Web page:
Many college basketball analysts have lamented what is seen as an over-coaching epidemic after seeing scoring fall to historic lows; according to Ken Pomeroy, scoring this season is at its lowest since 1952. Analysts and coaches have speculated that this is partly due to coaches feeling the need to control everything that happens on the court, with their ultimate fear being a turnover.
While John Beilein despises turnovers and places an emphasis on valuing possessions, that doesn’t mean he wants to expressly dictate the action on the court. In fact, just the opposite. Michigan hasn’t been affected by the offensive ineptitude across college basketball. The Wolverines have scored 315 points on 273 NCAA tournament possessions; an impressive 1.15 points per-possession.
Beilein values what he calls “flow,” or the ability of the players to run the offense themselves. He would like that to encompass the majority of his offense, but with such a young team it is difficult at times for that to happen.
“I would prefer to be all flow if we can. I still think that we call too many plays, but it’s within the action,” Beilein said after Tuesday’s open practice. “You’ll see the same set, but we’re going with a different action. If we can get to a point with a very veteran team, they can run it all themselves. Now with three freshmen out there, we still have to assist a lot of them in what to run and why to run it.
“I like our guys to have some freedom, and I think I’ve done a better job of that over the last 10, 15 years.”
The coach referenced some of his earlier teams at Richmond and West Virginia as having great flow to them, but stressed that it had a lot to do with the experience and type of players he had. At both schools, he had mostly upperclassmen. This season at Michigan, he’s starting three freshmen and a sophomore.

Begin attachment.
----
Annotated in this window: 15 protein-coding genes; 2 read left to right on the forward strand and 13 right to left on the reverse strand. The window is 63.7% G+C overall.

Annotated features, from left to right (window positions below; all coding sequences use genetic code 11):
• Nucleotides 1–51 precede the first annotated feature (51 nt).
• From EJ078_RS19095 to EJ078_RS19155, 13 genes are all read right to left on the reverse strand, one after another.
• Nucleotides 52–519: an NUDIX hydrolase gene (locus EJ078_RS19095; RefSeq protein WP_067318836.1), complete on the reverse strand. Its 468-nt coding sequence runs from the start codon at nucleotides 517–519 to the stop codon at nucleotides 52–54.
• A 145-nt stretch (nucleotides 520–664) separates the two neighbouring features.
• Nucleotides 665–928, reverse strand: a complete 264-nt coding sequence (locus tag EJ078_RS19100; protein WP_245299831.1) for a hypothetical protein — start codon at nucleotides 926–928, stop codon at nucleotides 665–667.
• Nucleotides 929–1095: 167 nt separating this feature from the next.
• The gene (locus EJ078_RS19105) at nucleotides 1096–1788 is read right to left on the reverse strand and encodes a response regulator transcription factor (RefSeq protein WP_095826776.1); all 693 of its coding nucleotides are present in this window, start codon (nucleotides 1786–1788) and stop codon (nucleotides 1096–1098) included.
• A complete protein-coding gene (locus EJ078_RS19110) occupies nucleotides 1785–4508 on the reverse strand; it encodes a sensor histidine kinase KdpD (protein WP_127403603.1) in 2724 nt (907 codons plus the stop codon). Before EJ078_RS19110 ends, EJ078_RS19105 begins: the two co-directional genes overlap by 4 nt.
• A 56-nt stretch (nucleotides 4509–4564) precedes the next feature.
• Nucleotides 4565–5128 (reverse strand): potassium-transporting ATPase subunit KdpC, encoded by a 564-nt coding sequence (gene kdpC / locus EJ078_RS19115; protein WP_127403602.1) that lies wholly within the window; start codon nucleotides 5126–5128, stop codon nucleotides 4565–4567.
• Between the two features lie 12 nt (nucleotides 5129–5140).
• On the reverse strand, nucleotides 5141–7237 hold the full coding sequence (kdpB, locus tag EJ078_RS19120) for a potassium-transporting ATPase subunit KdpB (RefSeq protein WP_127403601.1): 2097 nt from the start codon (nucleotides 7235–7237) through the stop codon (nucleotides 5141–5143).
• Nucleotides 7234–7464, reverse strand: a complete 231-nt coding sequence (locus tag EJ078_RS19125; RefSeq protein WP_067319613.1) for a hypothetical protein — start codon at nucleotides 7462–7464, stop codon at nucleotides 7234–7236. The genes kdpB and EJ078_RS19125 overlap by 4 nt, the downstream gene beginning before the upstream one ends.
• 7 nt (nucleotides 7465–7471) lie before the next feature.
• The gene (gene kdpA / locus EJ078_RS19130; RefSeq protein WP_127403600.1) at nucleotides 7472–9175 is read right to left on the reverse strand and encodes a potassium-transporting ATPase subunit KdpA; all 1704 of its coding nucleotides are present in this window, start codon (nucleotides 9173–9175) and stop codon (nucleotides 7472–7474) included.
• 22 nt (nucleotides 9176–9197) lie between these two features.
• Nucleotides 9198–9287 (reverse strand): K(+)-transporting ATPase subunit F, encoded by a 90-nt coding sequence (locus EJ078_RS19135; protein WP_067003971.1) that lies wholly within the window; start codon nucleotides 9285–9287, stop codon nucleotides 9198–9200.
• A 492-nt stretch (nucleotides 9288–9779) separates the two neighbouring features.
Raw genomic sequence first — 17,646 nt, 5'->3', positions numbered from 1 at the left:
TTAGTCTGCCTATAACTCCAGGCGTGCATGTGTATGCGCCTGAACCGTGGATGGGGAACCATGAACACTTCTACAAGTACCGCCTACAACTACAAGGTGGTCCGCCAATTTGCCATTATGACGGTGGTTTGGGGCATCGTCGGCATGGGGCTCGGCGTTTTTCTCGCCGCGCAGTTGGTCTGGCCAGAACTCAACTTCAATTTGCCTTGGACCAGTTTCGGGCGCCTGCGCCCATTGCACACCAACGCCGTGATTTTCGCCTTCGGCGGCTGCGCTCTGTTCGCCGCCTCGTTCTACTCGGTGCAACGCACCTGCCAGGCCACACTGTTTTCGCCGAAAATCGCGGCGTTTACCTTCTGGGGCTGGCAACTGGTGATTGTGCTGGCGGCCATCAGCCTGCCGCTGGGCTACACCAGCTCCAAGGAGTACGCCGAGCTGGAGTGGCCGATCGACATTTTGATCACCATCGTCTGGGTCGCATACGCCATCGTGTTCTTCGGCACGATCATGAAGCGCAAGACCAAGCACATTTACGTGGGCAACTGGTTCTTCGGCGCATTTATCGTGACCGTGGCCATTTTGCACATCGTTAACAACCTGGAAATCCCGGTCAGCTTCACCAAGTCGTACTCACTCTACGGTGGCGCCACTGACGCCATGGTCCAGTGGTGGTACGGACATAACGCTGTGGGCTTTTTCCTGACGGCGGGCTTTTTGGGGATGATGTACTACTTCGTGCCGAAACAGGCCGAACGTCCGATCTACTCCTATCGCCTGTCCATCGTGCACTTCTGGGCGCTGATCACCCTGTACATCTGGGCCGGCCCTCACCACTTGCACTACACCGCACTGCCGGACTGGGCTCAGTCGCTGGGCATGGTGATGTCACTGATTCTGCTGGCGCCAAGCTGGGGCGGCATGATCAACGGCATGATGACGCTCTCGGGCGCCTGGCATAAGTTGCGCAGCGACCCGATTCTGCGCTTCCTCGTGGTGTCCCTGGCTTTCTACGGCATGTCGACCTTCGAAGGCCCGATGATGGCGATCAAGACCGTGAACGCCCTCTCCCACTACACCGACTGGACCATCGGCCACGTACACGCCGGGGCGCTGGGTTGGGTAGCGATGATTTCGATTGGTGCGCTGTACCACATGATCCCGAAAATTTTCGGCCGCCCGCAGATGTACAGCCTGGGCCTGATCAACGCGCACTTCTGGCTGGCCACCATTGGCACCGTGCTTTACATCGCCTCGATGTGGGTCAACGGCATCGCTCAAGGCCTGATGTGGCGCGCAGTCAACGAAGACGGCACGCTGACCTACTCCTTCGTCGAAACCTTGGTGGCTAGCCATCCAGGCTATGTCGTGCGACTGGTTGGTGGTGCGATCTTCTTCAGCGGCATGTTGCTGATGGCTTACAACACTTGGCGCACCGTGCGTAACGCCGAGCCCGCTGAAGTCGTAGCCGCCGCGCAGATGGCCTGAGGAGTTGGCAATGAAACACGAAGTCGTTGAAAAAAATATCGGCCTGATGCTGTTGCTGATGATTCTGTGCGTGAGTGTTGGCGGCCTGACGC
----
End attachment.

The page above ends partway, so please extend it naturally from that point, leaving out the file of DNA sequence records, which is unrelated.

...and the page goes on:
One of the ways to establish a player-run offense is to emphasize the fast break. While principles of how to run the fast break are coached, when they’re on the floor every decision is up to the players. That’s one reason, other than its obvious effectiveness for Michigan, Beilein has placed such importance on it as a weapon.
“We know that with a young team, they do understand fast break, they don’t have to think as much on a fast break, we can play in space on a fast break,” Beilein said.
Syracuse prep includes painful film study
It’s been well-documented already, and will continue to be brought up again and again throughout Michigan’s Final Four match-up with Syracuse: John Beilein has an 0-9 record against Syracuse.
Most of those losses came when Beilein was at the helm of West Virginia. Despite the unpleasant memory of those games, they could provide some valuable insights into how to attack the Orangemen’s vaunted 2-3 zone. Beilein said he will also look at Michigan’s game film from playing Syracuse two years ago.
“I’ll probably look at some old West Virginia video of playing them before,” Beilein said. “There are certain similarities you’ll see, and they’ve probably watched us, as well, from that game two years ago.”
Preparing for the zone has not been easy, as one of the major reasons it’s so effective is the length and athleticism Syracuse has on its roster. Not to say Michigan doesn’t have length and athleticism, but it might not have so much of it on its scout team — no offense intended at Josh Bartelstein, Corey Person and company.
Given all of that, Beilein is taking some creative liberties with the scout team lineup.
One thing’s for certain: Michigan will be shooting deep threes. Beilein knows it, and Michigan players were launching from deep throughout practice and shooting drills on Tuesday.
“We have to be able to shoot from distance,” Beilein said. “Today, when we were mimicking, we had Blake McLimans playing up front in the zone so that Trey could get a sense for Carter-Williams and their other players that are so long,”
John Beilein finally realizes he’s going to the Final Four
Michigan’s coach has an interesting way of making sure he wasn’t dreaming when his team beat Florida to get to the Final Four in Atlanta.
“After a loss, you wake up, and you know something happened, bad. But you’re not sure, for like two or three seconds – and then you realize you lost the game the night before,” Beilein said. “I woke up this morning and said, ‘I feel good.’ And then I said, ‘Are we still going to the Final Four? Is this true?’ And (my wife) said, ‘yes, yes we are.’ There was a moment there when I realized it happened.”
Beilein has found himself loosening up a bit and allowing both himself and his players to enjoy this run. The most visible example of this was the Harlem Shake video the team did on the while traveling back to the Crisler Center.
“It’s tough to do the Harlem Shake sitting down,” Beilein said, laughing. “We had some other people trying to hog the camera, in case you didn’t notice that.
“We had some really great music on the bus. The bus driver had a CD that was very good. I had to cover my ears a couple times because he said he didn’t have an edited version. We had some dancing on the bus, it was wonderful.”